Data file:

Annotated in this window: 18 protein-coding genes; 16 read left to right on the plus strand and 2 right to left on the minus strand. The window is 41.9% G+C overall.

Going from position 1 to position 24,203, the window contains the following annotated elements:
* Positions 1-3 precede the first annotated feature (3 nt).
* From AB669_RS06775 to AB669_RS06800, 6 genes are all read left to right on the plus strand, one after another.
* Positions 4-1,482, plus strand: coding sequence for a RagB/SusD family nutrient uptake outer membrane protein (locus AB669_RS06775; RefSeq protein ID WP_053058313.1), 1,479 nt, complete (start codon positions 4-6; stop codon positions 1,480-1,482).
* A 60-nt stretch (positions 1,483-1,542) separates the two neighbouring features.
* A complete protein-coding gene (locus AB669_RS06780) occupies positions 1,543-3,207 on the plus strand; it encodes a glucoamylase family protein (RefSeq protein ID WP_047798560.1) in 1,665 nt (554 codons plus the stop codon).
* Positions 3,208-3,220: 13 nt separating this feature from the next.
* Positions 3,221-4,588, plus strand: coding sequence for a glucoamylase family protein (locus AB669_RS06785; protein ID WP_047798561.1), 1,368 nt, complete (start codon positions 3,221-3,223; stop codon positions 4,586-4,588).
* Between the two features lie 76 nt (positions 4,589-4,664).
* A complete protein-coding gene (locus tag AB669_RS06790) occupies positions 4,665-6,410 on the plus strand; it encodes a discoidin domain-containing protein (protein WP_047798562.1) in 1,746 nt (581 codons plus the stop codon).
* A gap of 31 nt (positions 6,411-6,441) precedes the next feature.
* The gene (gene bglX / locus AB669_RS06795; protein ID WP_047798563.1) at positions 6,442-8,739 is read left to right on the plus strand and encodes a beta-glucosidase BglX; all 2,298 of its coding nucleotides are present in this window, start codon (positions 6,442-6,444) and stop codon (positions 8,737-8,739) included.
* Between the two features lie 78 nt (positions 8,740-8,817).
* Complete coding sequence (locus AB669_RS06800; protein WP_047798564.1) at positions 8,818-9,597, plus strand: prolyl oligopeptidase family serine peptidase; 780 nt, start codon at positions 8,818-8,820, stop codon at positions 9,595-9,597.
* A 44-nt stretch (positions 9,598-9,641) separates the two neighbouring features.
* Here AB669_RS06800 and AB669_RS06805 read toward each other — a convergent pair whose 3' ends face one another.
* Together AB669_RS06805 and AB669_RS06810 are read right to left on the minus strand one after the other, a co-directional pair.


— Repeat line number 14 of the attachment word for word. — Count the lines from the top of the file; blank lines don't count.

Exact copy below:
* Between the two features lie 78 nt (positions 8,740-8,817).